34. Collier, B., Lovat, S., Ilson, D., Barker, L.A., and Mittag, T.W., 1977, The uptake, metabolism and release of homocholine: studies with rat brain synaptosomes and cat superior cervical ganglion, J. Neurochem. 28: 331.CrossRefGoogle Scholar
  35. Currier, S.F., and Mautner, H.G., 1974, On the mechanism of action of choline acetyltransferase, Proc. Natl. Acad. Sci. USA 71: 3355.PubMedCrossRefGoogle Scholar
  36. Dauterman, W.C., and Mehrotra, K.N., 1963, The N-alkyl group specificity of choline acetylase from rat brain, J. Neurochem. 10: 113.CrossRefGoogle Scholar
  37. Diamond, I., 1971, Choline metabolism in brain, Arch. Neurol. 24: 333.PubMedGoogle Scholar
  38. Diamond, I., and Milfay, D., 1972, Uptake of [3H-methy 1] choline by microsomal, synaptosomal, mitochondrial and synaptic vesicle fractions of rat brain. The effects of hemicholinium, J. Neurochem. 79: 1899.CrossRefGoogle Scholar
  39. Dowdall, M.J., and Simon, E.J., 1973, Comparative studies on synaptosomes: uptake of [N-Me-3H] choline by synaptosomes from squid optic lobes, J. Neurochem. 21: 969.CrossRefGoogle Scholar
  40. Dowdall, M.J., and Zimmerman, H., 1977, The isolation of pure cholinergic nerve terminal sacs (T-sacs) from the electric organ of juvenile Torpedo, Neurosci. 2: 405.CrossRefGoogle Scholar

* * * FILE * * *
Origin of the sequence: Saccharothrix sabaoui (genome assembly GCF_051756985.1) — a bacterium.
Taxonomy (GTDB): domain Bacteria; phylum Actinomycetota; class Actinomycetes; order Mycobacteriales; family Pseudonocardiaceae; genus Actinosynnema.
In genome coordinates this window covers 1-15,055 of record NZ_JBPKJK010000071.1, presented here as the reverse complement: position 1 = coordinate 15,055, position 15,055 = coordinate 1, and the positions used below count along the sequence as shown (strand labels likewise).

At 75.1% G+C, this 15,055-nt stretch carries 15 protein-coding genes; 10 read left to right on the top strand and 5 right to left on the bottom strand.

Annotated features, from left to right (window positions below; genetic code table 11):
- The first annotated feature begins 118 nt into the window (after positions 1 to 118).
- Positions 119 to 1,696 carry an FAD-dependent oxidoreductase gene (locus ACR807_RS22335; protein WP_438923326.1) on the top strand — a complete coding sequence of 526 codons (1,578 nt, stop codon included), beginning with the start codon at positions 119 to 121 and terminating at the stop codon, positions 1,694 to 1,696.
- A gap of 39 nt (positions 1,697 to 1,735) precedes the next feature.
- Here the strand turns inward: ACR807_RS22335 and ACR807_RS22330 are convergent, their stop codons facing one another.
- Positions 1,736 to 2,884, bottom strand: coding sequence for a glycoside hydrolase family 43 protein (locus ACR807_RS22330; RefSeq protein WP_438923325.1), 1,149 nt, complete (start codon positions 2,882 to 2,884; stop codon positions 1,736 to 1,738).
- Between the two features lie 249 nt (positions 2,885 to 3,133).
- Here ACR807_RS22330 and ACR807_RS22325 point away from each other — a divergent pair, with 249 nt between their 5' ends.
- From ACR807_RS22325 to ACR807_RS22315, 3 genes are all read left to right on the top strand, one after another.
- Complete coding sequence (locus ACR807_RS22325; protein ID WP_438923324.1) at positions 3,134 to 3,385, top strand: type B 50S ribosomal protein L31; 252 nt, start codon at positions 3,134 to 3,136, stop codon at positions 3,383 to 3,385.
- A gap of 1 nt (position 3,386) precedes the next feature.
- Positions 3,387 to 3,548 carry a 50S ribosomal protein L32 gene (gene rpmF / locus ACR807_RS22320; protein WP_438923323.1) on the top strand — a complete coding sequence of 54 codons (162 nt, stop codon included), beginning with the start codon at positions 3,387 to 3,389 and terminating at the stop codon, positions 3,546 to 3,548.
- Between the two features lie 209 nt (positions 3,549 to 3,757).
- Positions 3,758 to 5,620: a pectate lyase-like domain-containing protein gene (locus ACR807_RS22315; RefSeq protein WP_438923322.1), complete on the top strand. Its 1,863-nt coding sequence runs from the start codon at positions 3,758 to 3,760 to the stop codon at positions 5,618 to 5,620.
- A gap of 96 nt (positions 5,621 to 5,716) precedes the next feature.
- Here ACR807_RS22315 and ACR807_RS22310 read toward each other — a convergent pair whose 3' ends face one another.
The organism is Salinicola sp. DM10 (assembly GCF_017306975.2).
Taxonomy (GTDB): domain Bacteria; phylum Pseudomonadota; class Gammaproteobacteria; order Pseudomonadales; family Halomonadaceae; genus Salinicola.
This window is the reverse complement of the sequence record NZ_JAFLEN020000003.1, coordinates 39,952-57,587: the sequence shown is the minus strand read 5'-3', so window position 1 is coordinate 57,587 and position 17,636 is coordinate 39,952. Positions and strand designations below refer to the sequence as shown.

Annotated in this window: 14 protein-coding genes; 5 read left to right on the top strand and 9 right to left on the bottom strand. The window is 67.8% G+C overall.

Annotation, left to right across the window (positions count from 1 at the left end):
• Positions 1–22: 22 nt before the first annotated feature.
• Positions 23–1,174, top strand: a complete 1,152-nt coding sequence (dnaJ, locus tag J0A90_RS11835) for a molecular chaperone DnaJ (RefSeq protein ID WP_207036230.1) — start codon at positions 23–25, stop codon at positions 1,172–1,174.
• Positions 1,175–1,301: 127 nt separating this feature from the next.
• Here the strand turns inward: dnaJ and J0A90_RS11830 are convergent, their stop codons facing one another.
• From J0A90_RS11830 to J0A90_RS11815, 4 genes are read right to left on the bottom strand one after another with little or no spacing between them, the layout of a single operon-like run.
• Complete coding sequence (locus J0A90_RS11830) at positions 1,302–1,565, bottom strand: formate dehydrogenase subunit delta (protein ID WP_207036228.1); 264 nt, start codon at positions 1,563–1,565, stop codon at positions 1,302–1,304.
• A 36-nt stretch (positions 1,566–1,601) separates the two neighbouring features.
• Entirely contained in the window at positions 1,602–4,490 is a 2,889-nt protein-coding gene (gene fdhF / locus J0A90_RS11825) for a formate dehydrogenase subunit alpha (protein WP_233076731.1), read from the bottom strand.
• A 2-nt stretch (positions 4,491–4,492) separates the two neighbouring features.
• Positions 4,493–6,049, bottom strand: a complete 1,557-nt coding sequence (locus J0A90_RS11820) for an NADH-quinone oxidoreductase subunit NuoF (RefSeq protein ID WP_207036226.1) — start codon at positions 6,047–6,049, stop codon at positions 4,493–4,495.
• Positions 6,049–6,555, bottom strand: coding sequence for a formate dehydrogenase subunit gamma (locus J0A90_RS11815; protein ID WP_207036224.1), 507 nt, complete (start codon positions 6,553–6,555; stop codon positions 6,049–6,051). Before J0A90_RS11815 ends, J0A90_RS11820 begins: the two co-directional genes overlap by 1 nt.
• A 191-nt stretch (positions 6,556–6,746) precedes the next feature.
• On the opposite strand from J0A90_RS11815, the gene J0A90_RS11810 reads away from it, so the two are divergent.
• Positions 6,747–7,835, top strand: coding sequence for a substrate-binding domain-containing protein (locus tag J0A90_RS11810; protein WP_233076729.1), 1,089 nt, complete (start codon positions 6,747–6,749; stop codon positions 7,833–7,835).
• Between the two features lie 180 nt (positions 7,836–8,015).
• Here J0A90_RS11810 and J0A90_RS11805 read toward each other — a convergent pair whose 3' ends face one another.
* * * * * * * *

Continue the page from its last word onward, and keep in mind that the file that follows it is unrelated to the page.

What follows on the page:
41. Dowdall, M.J., Barker, L.A., and Whittaker, V.P., 1972, Choline metabolism in the cerebral cortex of the guinea pig: phosphorylcholine and lipid choline, Biochem. J. 130: 1081.PubMedGoogle Scholar
  42. Dross, K., 1975, Effects of diisopropylfluorophosphate on the metabolism of choline and phosphatidylcholine in rat brain, J. Neurochem. 24: 701.PubMedGoogle Scholar
  43. Dross, K., and Kewitz, H., 1972, Concentration and origin of choline in the rat brain, Naunyn Schmiedebergs Arch. Exp. Path. Pharmak. 274: 91.CrossRefGoogle Scholar
  44. Eckernas, S.A., 1977, Plasma choline and cholinergic mechanisms in the brain, Acta Physiol. Scand. (Suppl.) 449: 1.Google Scholar
  45. Fonnum, F., 1968, Choline acetyl transferase, binding to and release from membranes, Biochem. J. 109: 389.PubMedGoogle Scholar
  46. Frankenberg, L., Heimburger, G., Nilsson, C., and Sorbo, B., 1973, Biochemical and pharmacological studies on the sulfonium analogues of choline and acetylcholine, Eur. J. Pharmacol. 23: 37.PubMedCrossRefGoogle Scholar
  47. Freeman, J.J., and Jenden, D.J., 1976, The source of choline for acetylcholine synthesis in brain, Life Sci. 19: 949.PubMedCrossRefGoogle Scholar